The examination of Major General IRVIN McDOWELL, was then resumed.
Examination by the COURT:
Question. From the extent of ground occupied by General Porter's corps, how many men had he, do you suppose?
Answer. Somewhere between 12,000 and 15,000; say 12,000.
Question. When you parted from the accused to proceed to your own corps, were you and he alone together, or did you observer other persons within hearing of your conversation?
Answer. We were not alone; some of my staff were with me, and I think some of General Porter's staff were with him. How near they were, whether they could hear or not, I cannot say.
Question. As you rode away, did you hear the accused address any observation to you in a raised tone of voice, as if calling after you to be heard?
Answer. I do not recollect hearing any such observation in a raised tone of voice.
Question. Can you recollect who of your staff were with you or in that immediate vicinity at that time?
Answer. I can give one name; and he, perhaps, can the state about the others better than I can. The staff were from me in such a way that it would be difficult for me to tell what particular persons were there at that particular time. I think Captain Cutting was with me. I know there were others. I could find out upon inquiry; but at this moment I am not able to give the names.
Question. During the conversation which you had with the accused, in which you mentioned to him your direction that he should put his troops, in did you at the time suppose that other persons were within hearing of that conversation?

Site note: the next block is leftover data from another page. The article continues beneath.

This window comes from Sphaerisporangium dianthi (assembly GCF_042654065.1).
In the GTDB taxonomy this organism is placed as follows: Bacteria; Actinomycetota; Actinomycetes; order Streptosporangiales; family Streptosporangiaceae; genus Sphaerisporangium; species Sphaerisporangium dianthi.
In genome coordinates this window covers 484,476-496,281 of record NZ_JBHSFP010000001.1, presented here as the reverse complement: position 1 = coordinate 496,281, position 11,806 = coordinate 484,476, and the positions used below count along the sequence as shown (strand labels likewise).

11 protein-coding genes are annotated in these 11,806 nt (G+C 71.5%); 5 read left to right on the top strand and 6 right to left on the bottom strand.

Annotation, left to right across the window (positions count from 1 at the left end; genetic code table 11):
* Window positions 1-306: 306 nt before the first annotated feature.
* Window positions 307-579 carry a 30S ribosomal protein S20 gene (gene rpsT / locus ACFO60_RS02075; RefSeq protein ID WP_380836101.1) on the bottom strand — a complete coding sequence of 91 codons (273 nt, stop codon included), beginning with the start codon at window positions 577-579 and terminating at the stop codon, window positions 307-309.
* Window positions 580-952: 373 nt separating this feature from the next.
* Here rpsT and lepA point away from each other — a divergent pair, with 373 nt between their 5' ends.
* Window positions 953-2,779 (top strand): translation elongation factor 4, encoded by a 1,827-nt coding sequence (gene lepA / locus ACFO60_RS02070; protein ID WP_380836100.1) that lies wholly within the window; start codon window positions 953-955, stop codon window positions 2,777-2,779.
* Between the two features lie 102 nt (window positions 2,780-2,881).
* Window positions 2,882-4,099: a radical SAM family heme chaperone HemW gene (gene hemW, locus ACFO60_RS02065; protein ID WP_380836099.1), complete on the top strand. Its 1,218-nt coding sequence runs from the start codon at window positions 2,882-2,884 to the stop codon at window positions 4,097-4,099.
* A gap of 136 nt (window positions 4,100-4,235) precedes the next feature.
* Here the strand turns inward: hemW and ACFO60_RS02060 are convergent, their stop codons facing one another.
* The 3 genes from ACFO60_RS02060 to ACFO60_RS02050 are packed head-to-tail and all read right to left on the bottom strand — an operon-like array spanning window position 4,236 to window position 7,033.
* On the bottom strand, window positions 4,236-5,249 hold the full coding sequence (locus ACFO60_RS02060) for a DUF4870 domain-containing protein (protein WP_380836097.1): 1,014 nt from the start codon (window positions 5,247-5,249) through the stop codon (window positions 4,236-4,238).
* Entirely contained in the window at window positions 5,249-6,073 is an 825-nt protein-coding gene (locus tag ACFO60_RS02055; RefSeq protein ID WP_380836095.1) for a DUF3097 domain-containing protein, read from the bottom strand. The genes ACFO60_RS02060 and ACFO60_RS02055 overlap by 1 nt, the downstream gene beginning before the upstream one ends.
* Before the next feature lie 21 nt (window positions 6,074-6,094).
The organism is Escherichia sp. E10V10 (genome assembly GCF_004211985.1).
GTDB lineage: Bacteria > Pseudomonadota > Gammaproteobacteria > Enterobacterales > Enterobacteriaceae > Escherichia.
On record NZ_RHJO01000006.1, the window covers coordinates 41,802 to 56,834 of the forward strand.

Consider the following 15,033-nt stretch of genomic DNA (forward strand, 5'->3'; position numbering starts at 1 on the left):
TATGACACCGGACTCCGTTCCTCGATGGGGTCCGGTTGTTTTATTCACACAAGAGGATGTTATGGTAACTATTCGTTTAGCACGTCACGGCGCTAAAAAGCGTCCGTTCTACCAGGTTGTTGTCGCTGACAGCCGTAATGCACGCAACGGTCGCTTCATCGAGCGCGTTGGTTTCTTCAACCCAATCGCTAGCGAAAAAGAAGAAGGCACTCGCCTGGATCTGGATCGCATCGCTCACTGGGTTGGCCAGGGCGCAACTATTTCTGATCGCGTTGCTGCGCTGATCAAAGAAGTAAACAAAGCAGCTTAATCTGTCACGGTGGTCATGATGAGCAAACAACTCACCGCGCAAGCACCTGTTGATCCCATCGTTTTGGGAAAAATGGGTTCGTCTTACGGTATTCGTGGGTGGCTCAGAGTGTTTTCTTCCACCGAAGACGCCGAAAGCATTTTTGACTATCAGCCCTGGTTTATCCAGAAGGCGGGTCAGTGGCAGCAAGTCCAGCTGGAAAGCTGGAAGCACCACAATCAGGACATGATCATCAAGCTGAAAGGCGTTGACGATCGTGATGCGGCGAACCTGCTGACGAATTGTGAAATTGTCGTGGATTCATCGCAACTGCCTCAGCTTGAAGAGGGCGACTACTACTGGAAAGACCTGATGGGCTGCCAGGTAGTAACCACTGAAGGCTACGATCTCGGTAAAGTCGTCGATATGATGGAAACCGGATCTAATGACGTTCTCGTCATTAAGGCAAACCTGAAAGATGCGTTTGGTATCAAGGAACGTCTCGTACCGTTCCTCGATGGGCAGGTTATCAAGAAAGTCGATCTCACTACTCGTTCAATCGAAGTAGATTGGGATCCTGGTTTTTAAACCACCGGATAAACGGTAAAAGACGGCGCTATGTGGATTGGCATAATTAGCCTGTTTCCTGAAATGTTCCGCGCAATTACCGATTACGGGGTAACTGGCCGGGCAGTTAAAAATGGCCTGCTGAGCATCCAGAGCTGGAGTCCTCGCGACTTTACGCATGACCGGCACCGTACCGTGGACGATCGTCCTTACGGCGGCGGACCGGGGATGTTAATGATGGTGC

Answer. I think I have answered that question.
Question. The previous question related to the time of parting from General Porter. This relates to the time that you held this conversation?
Answer. The conversation in which I told him to put his troops in there was immediately before I left him.
Question. When you left him, were you both in the woods?
Answer. In which woods?
Question. In the woods which were near to the headquarters of the accused, on the opposite side of the railroad-the patch of woods there.
Answer. My impression is that I had not crossed the railroad when I left General Porter; that is my impression. I may have crossed it and come back. I paid no attention to those things at the time.
The examination of this witness was here closed.
The judge-advocate submitted in evidence the following, purporting to be a copy of a dispatch sent from General Porter of General Burnside, which was read:
WARRENTON JUNCTION, August 27-4 p.m.
General BURNSIDE, Falmouth, Va.:
I send you the last order from General Pope, which indicates the future as well as the present. Wagons are rolling along rapidly to the rear, as if a mighty power was propelling them. I see no cause for alarm, though I think this may cause it. McDowell moves to Gainesville, where Sigel now is. The latter got to Buckland Bridge in time to put out the fire and kick the enemy, who is pursuing his route unmolested to the Shenandoah or Loudoun County. The forces are Longstreet's, A. P. Hill's, Jackson's, Whiting's, Ewell's, and Anderson's (late Huger's) divisions. Long-